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  March 31 , 2006 - Supply Chain Digest Newsletter - Logitics Edition
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First Thoughts by Dan Gilmore, Editor

North American Material Handling Show Review and Comment

I spent the first two days of the week at the North American Material Handling show in Cleveland, and I’ll do a bit of a review and comment here, combining both my observations on the show and new products, and summarizing two excellent presentations by The Limited Brands’ Paul Mathews and John Wettstein of Green Mountain Coffee Roasters.

As most know, the Material Handling Show is a sister event of the larger ProMat event in Chicago, both produced under the Material Handling Institute’s umbrella. Each show runs every other year, but the crowds and vendor activity are always somewhat less in non-ProMat years.

Monday was lightly attended, as usual, but the crowd seemed fairly brisk on Tuesday. In a few informal conversations with both vendors and attendees, my sense was that interest in material handling automation is strong, but that decision and approval cycles are longer than ever. As someone from a large industrial company told me, “We have to go through so many layers and approval levels now for any significant project that it takes a real act of perseverance to keep the energy going to get the project approved.” A material handling consultant told me about a consumer direct distributor they were working with that almost literally had DC workers on top of each other in a small DC, leading to tremendous throughput and customer service issues, but the board wanted data and then more data and then more data still before they will approve the project.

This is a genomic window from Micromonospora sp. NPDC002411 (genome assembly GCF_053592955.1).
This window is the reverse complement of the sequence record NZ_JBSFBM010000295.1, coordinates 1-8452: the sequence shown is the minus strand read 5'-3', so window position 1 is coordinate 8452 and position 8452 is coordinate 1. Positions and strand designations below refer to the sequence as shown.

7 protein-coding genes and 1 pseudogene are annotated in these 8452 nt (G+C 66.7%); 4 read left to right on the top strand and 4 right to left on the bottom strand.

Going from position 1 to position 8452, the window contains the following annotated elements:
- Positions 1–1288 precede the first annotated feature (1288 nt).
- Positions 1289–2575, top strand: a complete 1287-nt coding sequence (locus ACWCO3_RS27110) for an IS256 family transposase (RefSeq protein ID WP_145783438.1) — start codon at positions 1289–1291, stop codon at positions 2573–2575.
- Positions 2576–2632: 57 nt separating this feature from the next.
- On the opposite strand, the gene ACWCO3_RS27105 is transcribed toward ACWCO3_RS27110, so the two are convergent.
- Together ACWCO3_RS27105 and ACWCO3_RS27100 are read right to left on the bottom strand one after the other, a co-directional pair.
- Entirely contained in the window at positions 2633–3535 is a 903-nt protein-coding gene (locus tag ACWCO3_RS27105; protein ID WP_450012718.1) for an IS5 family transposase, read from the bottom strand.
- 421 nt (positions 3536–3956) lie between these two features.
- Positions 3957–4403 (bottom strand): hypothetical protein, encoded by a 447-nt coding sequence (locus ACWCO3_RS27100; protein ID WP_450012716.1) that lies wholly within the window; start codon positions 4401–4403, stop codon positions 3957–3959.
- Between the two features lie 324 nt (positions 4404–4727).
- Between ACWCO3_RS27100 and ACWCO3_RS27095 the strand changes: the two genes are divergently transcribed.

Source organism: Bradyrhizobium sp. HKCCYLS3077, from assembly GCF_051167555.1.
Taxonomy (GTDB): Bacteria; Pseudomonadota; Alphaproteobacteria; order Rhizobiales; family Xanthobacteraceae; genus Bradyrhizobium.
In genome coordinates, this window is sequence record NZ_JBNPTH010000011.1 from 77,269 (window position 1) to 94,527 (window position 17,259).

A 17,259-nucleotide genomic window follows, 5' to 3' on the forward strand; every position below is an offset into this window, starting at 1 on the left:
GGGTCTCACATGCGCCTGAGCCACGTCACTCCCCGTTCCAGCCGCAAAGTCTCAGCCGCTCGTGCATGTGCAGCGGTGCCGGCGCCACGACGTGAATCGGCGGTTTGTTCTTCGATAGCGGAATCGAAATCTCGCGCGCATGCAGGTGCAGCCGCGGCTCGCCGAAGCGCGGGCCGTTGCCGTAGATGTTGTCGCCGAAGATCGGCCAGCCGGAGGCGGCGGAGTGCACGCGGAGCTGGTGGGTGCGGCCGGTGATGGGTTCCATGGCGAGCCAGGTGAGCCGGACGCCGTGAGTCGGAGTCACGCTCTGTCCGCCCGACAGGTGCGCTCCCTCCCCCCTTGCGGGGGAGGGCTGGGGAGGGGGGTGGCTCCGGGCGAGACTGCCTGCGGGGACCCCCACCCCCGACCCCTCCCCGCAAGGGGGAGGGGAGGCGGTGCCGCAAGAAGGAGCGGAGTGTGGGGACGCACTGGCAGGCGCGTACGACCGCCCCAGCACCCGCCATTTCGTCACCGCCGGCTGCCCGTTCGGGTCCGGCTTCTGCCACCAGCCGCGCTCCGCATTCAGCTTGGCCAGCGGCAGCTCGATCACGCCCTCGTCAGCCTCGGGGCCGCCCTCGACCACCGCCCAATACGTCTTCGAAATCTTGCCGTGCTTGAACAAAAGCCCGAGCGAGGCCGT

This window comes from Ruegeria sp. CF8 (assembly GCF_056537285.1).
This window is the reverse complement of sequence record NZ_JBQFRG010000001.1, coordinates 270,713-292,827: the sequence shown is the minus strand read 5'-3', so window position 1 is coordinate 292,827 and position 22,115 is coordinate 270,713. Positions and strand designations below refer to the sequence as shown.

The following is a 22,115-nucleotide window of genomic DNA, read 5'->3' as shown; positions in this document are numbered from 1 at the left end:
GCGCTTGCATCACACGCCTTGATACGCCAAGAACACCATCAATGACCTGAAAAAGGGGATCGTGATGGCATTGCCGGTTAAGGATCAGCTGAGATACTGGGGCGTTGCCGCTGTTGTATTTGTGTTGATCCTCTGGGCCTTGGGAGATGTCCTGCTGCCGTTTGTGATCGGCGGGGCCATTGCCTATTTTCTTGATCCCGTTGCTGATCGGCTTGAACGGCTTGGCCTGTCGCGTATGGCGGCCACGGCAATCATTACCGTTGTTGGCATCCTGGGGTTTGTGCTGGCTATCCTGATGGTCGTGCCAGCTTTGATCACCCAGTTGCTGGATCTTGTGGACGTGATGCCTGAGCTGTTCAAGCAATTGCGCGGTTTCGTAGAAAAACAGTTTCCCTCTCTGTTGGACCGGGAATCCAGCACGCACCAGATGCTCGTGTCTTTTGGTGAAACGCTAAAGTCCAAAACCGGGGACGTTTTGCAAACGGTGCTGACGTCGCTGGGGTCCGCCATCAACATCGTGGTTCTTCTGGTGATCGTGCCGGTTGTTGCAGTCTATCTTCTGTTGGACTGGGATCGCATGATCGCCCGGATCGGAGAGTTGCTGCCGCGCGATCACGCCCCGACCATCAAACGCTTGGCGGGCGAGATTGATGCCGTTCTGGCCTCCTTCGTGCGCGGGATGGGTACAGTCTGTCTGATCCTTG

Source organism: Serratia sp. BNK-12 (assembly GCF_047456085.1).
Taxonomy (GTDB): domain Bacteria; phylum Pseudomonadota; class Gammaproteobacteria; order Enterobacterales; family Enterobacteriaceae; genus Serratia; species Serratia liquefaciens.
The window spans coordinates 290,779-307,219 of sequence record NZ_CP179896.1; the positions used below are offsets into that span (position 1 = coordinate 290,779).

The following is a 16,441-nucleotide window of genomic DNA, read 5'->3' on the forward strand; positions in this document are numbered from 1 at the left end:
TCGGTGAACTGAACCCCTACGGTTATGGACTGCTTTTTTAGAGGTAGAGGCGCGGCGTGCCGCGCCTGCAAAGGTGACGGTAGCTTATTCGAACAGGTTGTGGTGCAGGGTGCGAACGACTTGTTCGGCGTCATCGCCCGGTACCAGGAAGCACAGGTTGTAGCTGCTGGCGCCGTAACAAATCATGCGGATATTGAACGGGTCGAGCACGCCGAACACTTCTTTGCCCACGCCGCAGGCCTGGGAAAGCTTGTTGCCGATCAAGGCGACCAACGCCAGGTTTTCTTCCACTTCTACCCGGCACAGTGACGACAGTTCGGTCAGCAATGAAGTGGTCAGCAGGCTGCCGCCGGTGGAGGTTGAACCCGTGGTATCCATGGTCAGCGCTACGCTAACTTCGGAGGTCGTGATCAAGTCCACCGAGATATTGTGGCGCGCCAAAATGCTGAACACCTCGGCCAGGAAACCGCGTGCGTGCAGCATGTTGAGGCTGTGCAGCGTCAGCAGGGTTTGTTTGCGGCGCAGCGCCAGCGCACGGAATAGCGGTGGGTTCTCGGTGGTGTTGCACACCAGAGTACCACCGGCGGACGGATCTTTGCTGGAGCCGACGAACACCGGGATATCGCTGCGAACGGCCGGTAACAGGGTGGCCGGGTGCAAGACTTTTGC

It’s no secret corporations are very tight with capital even in these fairly robust times, but when really high ROI projects take that long, I think things have gone too far.

The major MHA vendors, such as HK Systems and FKI Logistex, had scaled down booths compared to last year’s ProMat show, and Siemens was a surprising no show, which was attributed in part to the material handling unit potentially being up for sale by the global industrial giant.

As a result, there were comparatively few new products of note released at the show, though I certainly may have missed a few things.

That said, below are my “Best of Show” picks for NAMH 2006. Not all of these products were specifically released at the show, but all are at least fairly new to market. You’ll find more detail on each and some photos on our web site.


  • The Smart Loader by Jervis B Webb: This is a combination AGV and fork truck, which I believe is the first on the market to actually be able to place loads in a trailer unattended. The floor demo was pretty impressive, and a booth representative told me a major beverage company, which after a few piercing questions wasn’t too hard to deduce as being Anheuser-Busch (I think), is using something like 25 of the units in a DC for trailer loading, and a smaller number to do floor stacking. “Lights out” warehousing?